If ever there was a case to answer for pun control, it’s the current Bali Padda and Griffin Independent production, Lighten Up.
Written by Nicholas Brown and Sam McCool, this scatter gun of pun may have some punters wishing for a sawn-off, but the misfires are few and the target is definitely hit.
The genesis of the show came from actor Nicholas Brown’s observation of a benign but systematic racism that was at play in the entertainment business. Never overt, its underlying invisibility made it difficult to call out. A serious subject to be sure, Brown thought the target best tackled by laughter. Partnering with stand up Sam McCool to leaven the heaviness with humour, Lighten Up is a playful mix of jokes, situational and romantic comedy, madcap metaphysics and absurd antics.
Brown plays a character called Green, a brown man born and bred in Greystanes sporting green lenses, an aspiring actor whose abiding ambition is to secure a role in Bondi Parade, a popular national TV show. His mum, Bronwyn, is a bottle blonde with a sinister secret, and his sister, Livvy, is fixated on breeding budgies.
While waiting his shot at soap stardom, Green is “living the dream” as an actor portraying a convict tour guide when he encounters first contact with Sandy, an indigenous woman, who corrects his erroneous narration regarding the First Fleet. It’s love at fleeting first sight.
Green is visited by the spirit of Merle Oberon, now a “half caste” agent, allegedly responsible for the stardom of Anglo Indians, Cliff Richard, Englebert Humperdinck and Ben Kingsley, and ready to do the same for him.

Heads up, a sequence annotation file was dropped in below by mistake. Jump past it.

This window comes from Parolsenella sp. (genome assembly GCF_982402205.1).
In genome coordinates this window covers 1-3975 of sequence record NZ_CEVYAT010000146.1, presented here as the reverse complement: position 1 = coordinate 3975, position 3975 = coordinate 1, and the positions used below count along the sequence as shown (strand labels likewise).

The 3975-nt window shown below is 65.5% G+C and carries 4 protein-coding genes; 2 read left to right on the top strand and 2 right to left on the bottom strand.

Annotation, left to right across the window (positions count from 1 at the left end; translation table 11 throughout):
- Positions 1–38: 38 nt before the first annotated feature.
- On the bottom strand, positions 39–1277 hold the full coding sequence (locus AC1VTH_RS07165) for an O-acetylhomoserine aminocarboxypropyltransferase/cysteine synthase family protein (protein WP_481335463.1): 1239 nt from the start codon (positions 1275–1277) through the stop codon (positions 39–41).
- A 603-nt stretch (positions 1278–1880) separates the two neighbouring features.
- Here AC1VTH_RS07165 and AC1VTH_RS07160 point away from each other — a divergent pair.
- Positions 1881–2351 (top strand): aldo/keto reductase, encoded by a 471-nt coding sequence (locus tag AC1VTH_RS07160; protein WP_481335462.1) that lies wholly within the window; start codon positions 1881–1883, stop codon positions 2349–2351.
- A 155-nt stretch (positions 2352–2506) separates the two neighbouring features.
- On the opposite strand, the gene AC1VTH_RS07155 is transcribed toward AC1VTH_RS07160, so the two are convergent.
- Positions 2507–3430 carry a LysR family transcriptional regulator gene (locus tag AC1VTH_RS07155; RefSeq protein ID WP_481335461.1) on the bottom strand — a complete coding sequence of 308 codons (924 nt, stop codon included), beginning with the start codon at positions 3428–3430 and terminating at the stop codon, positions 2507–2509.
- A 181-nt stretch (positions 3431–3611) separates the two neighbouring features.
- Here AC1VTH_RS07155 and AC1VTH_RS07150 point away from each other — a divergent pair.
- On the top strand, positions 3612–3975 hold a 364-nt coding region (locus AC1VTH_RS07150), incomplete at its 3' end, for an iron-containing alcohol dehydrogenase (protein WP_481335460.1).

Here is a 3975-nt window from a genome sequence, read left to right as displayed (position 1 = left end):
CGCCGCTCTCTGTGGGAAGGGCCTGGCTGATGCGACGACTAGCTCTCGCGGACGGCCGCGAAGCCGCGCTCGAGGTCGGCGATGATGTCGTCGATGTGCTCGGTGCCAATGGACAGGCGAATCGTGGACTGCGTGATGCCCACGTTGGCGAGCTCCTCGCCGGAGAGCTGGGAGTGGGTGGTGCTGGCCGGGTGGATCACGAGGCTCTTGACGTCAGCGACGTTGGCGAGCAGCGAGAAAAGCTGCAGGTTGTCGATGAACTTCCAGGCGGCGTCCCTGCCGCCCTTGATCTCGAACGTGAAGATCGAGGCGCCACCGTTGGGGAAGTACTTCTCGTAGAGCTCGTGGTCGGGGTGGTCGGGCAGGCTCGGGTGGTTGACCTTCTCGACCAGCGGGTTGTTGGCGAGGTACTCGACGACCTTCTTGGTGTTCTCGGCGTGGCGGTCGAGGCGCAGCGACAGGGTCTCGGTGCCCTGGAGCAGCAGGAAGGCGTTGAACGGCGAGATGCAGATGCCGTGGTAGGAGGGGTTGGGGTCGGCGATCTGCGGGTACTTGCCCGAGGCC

Enter Anil Dixit, big, bold Bollywood director played with flamboyant panache by Sam McCool. Talk about putting the Pun into Punjab! His slick schtick is a session of punilingus from which he hardly comes up for air! He wants to cast Green in his latest Bollywood blockbuster, but Green doesn’t want a bar of it, because “that’s not who he is.” But Bondi Parade doesn’t want him for who he is either, preferring him to adopt a faux Indian accent to match his looks and milk some mirth.
So, instead, he auditions to play an indigenous character – to the shock of his new squeeze, Sandy – and the audience.
In challenging ideas about colour and culture, the playwrights have created a broad channel to navigate the rips and reefs of political correctness and the submerged perils of prejudice.
Nicholas Brown as John Green is hilariously hapless as the man “caught between a rock and a black face”, Katie Beckett is charmingly feisty as Sandy and Vivienne Garrett is decidedly daffy as Bronwyn, bastion of the old bias and discriminations camouflaged by New Age triteness and an obsession for Olivia Newton John.
McCool is marvellous not only as the Hindi helmer but as Sandy's Maori dad.
Julie Goss does double duty as Livvy and Merle Oberon, striking a wonderfully arch theatrical portrayal as the glamorous movie star, once feted, now faded, an exotic bit of ectoplasm.
And in contrast to her recent sensational solo turn in Where Do Little Birds Go?, Bishanyia Vincent revels and excels in a multitude of characters ranging from Green's gormless ex girlfriend to a Cockney tour operator and a series of sophisticates and sillies.
If you quibble over quick fire quips you may need a shot of punicillin – OMG it's contagious! - to survive this show, for Lighten Up is a fantasia of paronomasia, end to end innuendo, but as superficial as an iceberg. Titanic fun.
Bali Padda and Griffin Independent present
by Nicholas Brown & Sam McCool
Director Shane Anthony
Venue: SBW Stables Theatre | 10 Nimrod St, Kings Cross NSW
Dates: 30 November – 17 December 2016
Tickets: $38 – $30
Bookings: griffintheatre.com.au | 02 9361 3817